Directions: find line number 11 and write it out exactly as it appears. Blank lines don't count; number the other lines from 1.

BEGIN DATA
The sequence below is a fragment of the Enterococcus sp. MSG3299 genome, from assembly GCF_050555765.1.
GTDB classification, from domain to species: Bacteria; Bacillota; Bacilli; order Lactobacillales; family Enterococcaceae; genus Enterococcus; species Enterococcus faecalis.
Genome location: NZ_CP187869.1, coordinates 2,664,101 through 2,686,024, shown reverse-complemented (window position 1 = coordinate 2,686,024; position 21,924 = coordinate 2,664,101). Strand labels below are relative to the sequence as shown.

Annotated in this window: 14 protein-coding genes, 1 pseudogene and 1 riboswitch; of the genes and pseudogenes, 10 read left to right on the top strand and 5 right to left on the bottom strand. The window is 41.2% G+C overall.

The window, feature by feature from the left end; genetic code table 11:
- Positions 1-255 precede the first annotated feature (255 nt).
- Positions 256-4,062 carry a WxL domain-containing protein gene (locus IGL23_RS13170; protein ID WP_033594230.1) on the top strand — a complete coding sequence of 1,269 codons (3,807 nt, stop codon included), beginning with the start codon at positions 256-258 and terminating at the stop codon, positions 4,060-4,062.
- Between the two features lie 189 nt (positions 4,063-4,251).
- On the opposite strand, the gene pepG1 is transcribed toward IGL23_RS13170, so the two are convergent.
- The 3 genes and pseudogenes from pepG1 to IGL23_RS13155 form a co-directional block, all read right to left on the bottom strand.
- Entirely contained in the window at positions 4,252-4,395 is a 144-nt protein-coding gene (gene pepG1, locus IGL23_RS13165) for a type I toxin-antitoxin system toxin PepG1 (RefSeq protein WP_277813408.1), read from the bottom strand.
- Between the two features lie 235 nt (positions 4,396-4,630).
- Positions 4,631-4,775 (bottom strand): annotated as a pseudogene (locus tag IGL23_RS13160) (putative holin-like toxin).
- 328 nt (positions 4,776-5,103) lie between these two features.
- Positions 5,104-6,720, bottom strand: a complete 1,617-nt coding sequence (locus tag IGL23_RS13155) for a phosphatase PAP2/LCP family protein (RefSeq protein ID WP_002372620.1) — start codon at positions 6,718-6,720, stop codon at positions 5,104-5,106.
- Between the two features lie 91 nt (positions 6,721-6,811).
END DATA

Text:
- Entirely contained in the window at positions 4,252-4,395 is a 144-nt protein-coding gene (gene pepG1, locus IGL23_RS13165) for a type I toxin-antitoxin system toxin PepG1 (RefSeq protein WP_277813408.1), read from the bottom strand.